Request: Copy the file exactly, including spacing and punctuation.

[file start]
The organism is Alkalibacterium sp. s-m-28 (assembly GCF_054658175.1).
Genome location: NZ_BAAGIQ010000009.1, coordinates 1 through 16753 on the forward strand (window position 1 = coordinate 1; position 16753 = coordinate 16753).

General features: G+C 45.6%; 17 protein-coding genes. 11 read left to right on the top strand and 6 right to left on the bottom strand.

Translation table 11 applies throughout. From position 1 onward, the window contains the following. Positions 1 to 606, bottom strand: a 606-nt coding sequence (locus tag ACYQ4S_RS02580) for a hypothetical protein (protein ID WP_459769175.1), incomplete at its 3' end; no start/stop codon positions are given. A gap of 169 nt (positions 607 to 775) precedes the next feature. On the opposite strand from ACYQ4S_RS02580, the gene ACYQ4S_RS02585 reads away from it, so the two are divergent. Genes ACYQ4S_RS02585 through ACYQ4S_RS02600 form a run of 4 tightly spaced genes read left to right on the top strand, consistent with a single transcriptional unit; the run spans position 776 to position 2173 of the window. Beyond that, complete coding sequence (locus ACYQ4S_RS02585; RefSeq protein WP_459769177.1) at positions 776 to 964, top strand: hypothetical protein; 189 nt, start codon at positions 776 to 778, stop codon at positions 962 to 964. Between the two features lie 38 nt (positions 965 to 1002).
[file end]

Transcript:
The organism is Alkalibacterium sp. s-m-28 (assembly GCF_054658175.1).
Genome location: NZ_BAAGIQ010000009.1, coordinates 1 through 16753 on the forward strand (window position 1 = coordinate 1; position 16753 = coordinate 16753).

General features: G+C 45.6%; 17 protein-coding genes. 11 read left to right on the top strand and 6 right to left on the bottom strand.

Translation table 11 applies throughout. From position 1 onward, the window contains the following. Positions 1 to 606, bottom strand: a 606-nt coding sequence (locus tag ACYQ4S_RS02580) for a hypothetical protein (protein ID WP_459769175.1), incomplete at its 3' end; no start/stop codon positions are given. A gap of 169 nt (positions 607 to 775) precedes the next feature. On the opposite strand from ACYQ4S_RS02580, the gene ACYQ4S_RS02585 reads away from it, so the two are divergent. Genes ACYQ4S_RS02585 through ACYQ4S_RS02600 form a run of 4 tightly spaced genes read left to right on the top strand, consistent with a single transcriptional unit; the run spans position 776 to position 2173 of the window. Beyond that, complete coding sequence (locus ACYQ4S_RS02585; RefSeq protein WP_459769177.1) at positions 776 to 964, top strand: hypothetical protein; 189 nt, start codon at positions 776 to 778, stop codon at positions 962 to 964. Between the two features lie 38 nt (positions 965 to 1002).